You may have seen the print ads or TV commercials for LifeLock, Inc., which feature its president, Todd Davis, disclosing his Social Security number and guaranteeing its security, and offering a $1 million service guarantee if a subscriber’s identity is stolen or compromised.  But according to a lawsuit filed last week in the Circuit Court of Jackson County, West Virginia, not everyone is satisfied with LifeLock’s services.  Here is the complaint, courtesy of the plaintiff’s counsel, Davis Paris of Marks & Klein, LLP.

    In Gerhold v. LifeLock, Inc., Civil Action No. 08-C-69 (May 12, 2008), the plaintiff alleges that LifeLock and Davis, who is also named as a defendant, engage in deceptive business practices and fraudulent advertising in having “induced nearly one million individuals, including Plaintiff and the Putative Class in the state of West Virginia, into subscribing to the identity theft protection services the company purportedly provides.”

    The plaintiff seeks to certify a class consisting of “All persons in the state of West Virginia who subscribed to LifeLock, between 2005 and the present, including former residents who resided in West Virginia at the time they subscribed to LifeLock’s services.”  The class is alleged to have more than 1,000 members.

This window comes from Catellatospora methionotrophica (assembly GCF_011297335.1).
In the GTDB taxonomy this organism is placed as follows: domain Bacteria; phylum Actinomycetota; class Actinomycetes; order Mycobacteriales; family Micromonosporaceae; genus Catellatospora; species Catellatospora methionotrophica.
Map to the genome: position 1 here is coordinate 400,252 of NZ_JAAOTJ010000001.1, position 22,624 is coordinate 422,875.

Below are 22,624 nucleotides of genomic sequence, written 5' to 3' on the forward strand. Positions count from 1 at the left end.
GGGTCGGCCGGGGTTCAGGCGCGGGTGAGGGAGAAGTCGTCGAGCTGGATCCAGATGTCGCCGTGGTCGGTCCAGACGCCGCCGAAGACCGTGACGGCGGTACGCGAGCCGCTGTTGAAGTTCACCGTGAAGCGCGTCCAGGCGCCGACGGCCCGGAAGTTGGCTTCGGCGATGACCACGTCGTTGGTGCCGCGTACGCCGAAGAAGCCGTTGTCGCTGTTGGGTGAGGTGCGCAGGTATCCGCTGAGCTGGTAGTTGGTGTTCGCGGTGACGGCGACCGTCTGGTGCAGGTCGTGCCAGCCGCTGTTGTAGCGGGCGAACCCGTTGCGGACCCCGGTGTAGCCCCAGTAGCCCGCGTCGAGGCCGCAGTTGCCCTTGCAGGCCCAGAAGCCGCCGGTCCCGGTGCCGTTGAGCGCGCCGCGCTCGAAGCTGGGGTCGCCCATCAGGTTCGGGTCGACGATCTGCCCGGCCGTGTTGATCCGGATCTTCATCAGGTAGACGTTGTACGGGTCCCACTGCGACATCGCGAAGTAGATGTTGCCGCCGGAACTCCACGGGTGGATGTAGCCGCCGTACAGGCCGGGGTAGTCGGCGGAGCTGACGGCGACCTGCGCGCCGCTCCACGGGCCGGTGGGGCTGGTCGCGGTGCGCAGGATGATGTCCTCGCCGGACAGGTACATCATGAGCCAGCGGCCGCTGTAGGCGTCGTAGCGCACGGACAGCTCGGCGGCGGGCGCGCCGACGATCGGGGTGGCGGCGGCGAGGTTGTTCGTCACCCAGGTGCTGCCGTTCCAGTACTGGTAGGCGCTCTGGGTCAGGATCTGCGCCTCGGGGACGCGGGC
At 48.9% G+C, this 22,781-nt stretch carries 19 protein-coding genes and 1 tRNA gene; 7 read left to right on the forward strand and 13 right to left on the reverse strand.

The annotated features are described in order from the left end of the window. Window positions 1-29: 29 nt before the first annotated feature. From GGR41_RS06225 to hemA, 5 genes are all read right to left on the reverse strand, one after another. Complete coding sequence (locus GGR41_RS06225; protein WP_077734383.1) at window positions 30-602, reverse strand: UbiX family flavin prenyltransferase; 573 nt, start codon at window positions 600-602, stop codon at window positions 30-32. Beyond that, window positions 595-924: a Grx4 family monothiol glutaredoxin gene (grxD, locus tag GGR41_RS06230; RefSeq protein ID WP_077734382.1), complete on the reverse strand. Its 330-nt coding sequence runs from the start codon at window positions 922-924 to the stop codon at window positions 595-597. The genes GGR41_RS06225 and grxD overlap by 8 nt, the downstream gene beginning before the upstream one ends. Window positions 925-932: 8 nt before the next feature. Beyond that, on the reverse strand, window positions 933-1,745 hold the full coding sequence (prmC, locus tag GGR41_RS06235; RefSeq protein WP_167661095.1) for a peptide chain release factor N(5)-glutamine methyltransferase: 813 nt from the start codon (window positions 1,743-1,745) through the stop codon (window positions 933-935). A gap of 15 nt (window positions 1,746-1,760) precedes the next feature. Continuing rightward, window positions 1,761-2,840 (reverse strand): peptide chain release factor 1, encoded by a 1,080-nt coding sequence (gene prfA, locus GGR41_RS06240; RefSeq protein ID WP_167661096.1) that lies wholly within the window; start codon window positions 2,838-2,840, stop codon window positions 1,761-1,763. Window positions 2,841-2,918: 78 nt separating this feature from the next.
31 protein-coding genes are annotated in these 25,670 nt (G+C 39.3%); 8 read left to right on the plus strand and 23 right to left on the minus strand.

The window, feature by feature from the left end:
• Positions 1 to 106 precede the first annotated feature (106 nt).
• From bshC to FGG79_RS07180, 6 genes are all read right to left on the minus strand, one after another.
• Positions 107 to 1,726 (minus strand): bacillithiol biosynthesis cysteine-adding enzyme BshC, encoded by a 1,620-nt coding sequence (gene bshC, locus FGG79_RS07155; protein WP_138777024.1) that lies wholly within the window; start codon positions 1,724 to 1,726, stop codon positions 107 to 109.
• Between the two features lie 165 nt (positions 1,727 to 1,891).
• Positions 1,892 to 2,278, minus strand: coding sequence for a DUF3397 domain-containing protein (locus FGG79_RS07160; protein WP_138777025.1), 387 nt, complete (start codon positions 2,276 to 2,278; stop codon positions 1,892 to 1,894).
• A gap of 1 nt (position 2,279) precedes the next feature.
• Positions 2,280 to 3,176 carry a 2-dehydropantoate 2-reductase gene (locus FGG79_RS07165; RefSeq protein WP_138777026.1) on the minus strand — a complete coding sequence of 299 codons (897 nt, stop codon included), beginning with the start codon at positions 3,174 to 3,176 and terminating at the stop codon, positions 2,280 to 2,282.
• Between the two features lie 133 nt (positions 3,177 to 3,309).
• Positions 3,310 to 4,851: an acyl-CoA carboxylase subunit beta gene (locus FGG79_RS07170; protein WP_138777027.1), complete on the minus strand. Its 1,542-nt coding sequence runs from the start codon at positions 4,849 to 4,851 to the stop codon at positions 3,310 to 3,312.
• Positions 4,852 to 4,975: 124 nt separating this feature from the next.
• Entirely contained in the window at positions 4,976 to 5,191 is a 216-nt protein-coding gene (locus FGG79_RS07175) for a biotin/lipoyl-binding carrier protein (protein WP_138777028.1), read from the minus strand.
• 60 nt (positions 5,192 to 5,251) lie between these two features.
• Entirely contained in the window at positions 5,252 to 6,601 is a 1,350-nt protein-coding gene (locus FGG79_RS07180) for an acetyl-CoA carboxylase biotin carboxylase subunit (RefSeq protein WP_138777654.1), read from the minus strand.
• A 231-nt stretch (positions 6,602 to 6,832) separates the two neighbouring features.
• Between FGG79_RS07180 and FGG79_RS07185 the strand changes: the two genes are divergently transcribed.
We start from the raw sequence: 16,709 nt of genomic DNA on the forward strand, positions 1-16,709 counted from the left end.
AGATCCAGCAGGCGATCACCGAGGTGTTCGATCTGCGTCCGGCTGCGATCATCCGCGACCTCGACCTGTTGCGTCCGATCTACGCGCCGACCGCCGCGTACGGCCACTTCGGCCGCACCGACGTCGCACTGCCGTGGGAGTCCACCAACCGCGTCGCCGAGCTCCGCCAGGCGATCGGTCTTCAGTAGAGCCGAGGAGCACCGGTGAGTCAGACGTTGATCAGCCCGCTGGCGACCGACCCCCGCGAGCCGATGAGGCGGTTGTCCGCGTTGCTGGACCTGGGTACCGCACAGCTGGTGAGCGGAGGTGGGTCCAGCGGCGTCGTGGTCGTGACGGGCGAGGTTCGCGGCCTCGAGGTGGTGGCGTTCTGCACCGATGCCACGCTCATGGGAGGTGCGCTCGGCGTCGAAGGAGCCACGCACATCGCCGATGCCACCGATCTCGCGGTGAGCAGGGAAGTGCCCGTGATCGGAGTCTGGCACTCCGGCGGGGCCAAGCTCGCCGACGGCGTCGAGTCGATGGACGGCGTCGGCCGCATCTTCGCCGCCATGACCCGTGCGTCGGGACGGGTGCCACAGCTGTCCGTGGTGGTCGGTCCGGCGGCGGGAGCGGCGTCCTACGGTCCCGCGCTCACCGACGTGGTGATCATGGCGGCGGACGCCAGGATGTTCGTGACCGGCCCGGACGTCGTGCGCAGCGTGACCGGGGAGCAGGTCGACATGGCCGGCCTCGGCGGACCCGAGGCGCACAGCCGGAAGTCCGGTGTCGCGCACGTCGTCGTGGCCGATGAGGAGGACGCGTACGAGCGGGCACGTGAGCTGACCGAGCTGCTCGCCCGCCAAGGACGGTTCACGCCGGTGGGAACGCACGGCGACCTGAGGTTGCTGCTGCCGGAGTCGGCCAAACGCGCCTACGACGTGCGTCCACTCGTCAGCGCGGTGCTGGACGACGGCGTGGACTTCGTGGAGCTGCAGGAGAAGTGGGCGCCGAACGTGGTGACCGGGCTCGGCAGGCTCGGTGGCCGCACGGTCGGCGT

LifeLock is alleged to misrepresent the scope and effectiveness of its services, and to conceal the potential harm that its services could have on its subscribers’ credit profiles by LifeLock’s placing and renewing fraud alerts on those profiles.  LifeLock also fails to disclose that the credit reports it obtains for its subscribers are the free annual reports to which they would be entitled ordinarily, and that by LifeLock ordering the credit report, the subscriber is ineligible to order the report for 12 months.

    The complaint also deals with Davis’ disclosure of his own Social Security number, which apparently has not been as secure as Davis has claimed:

9.      While LifeLock has only publicly acknowledged that Davis’s identity was compromised on one (1) occasion, there are more than twenty (20) driver’s licenses that have been fraudulently obtained through the misappropriation of Davis’s personal information.

10.    Furthermore, a simple background check performed using Davis’s social security number reveals that his entire personal profile has been compromised to the extent that the birth date associated with his social security number is November 2, 1940, which would make Davis 67 years old.  This is clearly fraudulent information.

    The complaint alleges causes of action for violations of the West Virginia Consumer Credit and Protection Act for unfair or deceptive acts or practices and by a credit service organization, unconscionability, injunctive relief, and declaratory judgment.

    The lawsuit was the subject of a front-page story by Andrew Clevenger in the Sunday Gazette-Mail, which points out that Gerhold’s counsel has filed similar class actions against LifeLock and Davis in New Jersey in March  and in Maryland in April.  For additional information, here are posts from, the Blogger News Network and from News Blaze.